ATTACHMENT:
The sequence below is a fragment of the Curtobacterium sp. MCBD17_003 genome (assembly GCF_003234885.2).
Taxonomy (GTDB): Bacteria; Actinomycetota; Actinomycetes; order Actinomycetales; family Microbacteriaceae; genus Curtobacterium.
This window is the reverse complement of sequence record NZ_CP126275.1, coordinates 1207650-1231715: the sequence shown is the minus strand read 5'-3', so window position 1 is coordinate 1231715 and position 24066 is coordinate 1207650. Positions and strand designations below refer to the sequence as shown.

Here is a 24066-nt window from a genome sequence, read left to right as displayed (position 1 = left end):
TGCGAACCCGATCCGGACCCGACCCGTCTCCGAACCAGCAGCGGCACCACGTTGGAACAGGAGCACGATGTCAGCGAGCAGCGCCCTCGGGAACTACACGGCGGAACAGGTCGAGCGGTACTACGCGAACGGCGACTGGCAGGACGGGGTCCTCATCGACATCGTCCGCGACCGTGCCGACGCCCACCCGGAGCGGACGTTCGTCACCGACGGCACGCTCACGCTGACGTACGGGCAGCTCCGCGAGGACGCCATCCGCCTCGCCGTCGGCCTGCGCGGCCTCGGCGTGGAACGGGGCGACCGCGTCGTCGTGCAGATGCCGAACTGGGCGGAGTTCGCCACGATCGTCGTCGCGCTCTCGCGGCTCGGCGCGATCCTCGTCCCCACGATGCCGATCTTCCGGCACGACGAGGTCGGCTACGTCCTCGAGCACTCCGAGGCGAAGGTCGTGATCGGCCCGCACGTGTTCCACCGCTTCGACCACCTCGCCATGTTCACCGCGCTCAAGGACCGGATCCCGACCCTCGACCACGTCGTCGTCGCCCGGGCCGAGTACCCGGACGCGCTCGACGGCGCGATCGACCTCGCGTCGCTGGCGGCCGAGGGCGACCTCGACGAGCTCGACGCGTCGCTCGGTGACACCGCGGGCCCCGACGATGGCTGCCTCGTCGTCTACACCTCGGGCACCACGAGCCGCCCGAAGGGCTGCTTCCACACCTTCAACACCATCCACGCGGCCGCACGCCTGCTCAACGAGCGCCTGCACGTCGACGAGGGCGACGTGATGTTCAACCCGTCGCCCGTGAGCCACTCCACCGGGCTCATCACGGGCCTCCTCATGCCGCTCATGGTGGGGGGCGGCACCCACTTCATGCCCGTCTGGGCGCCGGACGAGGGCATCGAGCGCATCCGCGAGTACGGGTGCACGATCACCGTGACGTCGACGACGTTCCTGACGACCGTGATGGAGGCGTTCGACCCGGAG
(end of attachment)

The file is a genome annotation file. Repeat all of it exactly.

The sequence below is a fragment of the Curtobacterium sp. MCBD17_003 genome (assembly GCF_003234885.2).
Taxonomy (GTDB): Bacteria; Actinomycetota; Actinomycetes; order Actinomycetales; family Microbacteriaceae; genus Curtobacterium.
This window is the reverse complement of sequence record NZ_CP126275.1, coordinates 1207650-1231715: the sequence shown is the minus strand read 5'-3', so window position 1 is coordinate 1231715 and position 24066 is coordinate 1207650. Positions and strand designations below refer to the sequence as shown.

Here is a 24066-nt window from a genome sequence, read left to right as displayed (position 1 = left end):
TGCGAACCCGATCCGGACCCGACCCGTCTCCGAACCAGCAGCGGCACCACGTTGGAACAGGAGCACGATGTCAGCGAGCAGCGCCCTCGGGAACTACACGGCGGAACAGGTCGAGCGGTACTACGCGAACGGCGACTGGCAGGACGGGGTCCTCATCGACATCGTCCGCGACCGTGCCGACGCCCACCCGGAGCGGACGTTCGTCACCGACGGCACGCTCACGCTGACGTACGGGCAGCTCCGCGAGGACGCCATCCGCCTCGCCGTCGGCCTGCGCGGCCTCGGCGTGGAACGGGGCGACCGCGTCGTCGTGCAGATGCCGAACTGGGCGGAGTTCGCCACGATCGTCGTCGCGCTCTCGCGGCTCGGCGCGATCCTCGTCCCCACGATGCCGATCTTCCGGCACGACGAGGTCGGCTACGTCCTCGAGCACTCCGAGGCGAAGGTCGTGATCGGCCCGCACGTGTTCCACCGCTTCGACCACCTCGCCATGTTCACCGCGCTCAAGGACCGGATCCCGACCCTCGACCACGTCGTCGTCGCCCGGGCCGAGTACCCGGACGCGCTCGACGGCGCGATCGACCTCGCGTCGCTGGCGGCCGAGGGCGACCTCGACGAGCTCGACGCGTCGCTCGGTGACACCGCGGGCCCCGACGATGGCTGCCTCGTCGTCTACACCTCGGGCACCACGAGCCGCCCGAAGGGCTGCTTCCACACCTTCAACACCATCCACGCGGCCGCACGCCTGCTCAACGAGCGCCTGCACGTCGACGAGGGCGACGTGATGTTCAACCCGTCGCCCGTGAGCCACTCCACCGGGCTCATCACGGGCCTCCTCATGCCGCTCATGGTGGGGGGCGGCACCCACTTCATGCCCGTCTGGGCGCCGGACGAGGGCATCGAGCGCATCCGCGAGTACGGGTGCACGATCACCGTGACGTCGACGACGTTCCTGACGACCGTGATGGAGGCGTTCGACCCGGAG